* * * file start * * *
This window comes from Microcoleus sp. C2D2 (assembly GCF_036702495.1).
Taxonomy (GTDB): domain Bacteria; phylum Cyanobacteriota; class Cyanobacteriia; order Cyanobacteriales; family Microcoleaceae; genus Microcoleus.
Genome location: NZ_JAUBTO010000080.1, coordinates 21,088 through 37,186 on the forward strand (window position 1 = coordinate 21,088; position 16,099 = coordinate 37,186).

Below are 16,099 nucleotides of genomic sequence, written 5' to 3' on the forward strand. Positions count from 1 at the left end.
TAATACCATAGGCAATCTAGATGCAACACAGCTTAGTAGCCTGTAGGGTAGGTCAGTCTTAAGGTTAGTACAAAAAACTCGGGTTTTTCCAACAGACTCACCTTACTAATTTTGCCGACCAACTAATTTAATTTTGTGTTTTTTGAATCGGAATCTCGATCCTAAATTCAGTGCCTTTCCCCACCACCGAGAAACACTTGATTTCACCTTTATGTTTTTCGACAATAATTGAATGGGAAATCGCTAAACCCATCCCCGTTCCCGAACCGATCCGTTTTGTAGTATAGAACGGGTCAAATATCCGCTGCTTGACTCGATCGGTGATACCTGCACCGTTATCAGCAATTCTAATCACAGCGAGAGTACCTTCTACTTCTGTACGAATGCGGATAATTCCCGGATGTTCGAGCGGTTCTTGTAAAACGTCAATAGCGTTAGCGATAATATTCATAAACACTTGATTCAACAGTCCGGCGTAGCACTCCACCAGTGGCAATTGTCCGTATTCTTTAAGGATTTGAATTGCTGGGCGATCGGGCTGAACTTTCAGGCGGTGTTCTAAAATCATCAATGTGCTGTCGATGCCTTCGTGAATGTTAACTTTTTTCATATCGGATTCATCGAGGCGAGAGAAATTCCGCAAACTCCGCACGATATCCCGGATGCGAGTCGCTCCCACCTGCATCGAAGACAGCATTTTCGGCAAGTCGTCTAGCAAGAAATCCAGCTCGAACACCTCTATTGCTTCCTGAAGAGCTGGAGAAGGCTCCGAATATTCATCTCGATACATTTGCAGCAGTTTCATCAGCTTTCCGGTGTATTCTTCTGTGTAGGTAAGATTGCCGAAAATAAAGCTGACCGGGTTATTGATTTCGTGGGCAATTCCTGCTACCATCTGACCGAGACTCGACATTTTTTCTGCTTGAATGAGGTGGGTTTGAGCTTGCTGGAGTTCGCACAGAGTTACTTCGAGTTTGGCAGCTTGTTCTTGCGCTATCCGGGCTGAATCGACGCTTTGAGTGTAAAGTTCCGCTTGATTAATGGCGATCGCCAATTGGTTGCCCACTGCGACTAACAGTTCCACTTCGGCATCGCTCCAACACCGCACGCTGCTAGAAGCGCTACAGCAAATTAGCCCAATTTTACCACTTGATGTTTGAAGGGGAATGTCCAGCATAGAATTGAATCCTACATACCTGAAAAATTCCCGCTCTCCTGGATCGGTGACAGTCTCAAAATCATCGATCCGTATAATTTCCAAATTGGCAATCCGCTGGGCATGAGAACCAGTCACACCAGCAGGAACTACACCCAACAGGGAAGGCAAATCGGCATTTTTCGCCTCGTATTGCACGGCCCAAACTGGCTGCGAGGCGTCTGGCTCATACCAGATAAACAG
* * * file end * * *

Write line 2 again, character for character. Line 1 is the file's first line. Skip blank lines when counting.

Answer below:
Taxonomy (GTDB): domain Bacteria; phylum Cyanobacteriota; class Cyanobacteriia; order Cyanobacteriales; family Microcoleaceae; genus Microcoleus.